Yesterday we took an afternoon stroll up Fifth Avenue. There were a bunch of other people. We were expressing our view that the National Portrait Gallery was wrong in removing David Wojnarowicz' video from an exhibition. Someone had complained that the image of a crucifix covered with ants is blasphemous. It is a nightmarish image, kind of hallucinatory, maybe, but how is it blasphemous? Wojnarowicz died of AIDS and his video had to do with the suffering of that disease's victims, as well as the indifference of the government at the time, and the hostility toward gays and lesbians that some established religions still have. To be honest, I don't know what the image "means," or if it means anything. The blasphemy charge had to do with this image being used by a homosexual who was not ashamed of being a homosexual, and who was using this familiar image of divine suffering to show something about the suffering of a disease that was killing many homosexuals.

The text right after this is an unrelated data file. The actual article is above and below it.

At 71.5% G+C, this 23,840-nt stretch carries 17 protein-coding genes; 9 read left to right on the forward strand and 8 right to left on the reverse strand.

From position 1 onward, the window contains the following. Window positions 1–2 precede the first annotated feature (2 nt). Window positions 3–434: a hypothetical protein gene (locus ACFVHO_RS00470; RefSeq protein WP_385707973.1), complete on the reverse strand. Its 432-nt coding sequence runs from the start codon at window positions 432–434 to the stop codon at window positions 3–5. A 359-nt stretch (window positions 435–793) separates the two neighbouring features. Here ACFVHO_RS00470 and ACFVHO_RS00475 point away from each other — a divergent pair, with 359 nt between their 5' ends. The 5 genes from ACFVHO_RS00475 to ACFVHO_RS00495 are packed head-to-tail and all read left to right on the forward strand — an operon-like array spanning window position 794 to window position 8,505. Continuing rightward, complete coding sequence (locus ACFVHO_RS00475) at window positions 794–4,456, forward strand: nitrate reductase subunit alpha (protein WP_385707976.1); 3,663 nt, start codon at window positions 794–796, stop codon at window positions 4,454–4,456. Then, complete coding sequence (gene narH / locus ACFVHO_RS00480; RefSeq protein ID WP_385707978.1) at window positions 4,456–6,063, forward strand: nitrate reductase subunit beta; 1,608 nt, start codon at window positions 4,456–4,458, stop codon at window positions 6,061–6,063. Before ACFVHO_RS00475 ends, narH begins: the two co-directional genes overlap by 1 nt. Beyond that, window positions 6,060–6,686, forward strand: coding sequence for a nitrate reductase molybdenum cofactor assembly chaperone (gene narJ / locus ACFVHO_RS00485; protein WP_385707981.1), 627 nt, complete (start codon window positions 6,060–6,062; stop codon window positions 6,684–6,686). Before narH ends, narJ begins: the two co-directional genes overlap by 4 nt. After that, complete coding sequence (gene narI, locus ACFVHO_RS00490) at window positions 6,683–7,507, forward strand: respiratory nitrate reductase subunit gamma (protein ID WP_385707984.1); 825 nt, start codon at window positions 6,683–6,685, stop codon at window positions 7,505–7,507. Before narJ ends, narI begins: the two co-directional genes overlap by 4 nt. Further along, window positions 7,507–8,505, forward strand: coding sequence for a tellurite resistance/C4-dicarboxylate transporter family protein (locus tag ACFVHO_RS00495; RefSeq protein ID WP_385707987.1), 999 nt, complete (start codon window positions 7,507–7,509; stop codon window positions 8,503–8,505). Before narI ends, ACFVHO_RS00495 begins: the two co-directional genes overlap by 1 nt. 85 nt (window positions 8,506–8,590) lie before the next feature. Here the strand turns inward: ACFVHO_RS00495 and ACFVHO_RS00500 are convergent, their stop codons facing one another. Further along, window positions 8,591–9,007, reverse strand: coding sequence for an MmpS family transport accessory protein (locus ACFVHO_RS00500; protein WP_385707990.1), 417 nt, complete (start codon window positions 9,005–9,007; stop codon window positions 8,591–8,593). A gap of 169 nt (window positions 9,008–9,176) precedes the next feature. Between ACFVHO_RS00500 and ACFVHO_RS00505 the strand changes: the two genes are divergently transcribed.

As protests go, it was pleasant, except for the chanting. I really don't care for the chants used at protests, especially the ones in the form of "HEY, HEY, HO, HO, YADDA YADDA, GOTTA GO." I was quietly repeating my own, "HEY, HEY, MY, MY, ROCK AND ROLL WILL NEVER DIE," and "GIVE CHANTS SOME PEACE." The idea of the march, if it can be called that, was to walk from the Met up to Cooper Hewitt (which, like the National Portrait Gallery is part of the Smithsonian} to make our statement against censorship. As some have said, this isn't the most pressing issue of the day and the protest was "safe." But it was fun, and worth doing, and much more interesting than talking about the sales figures at Miami Basel.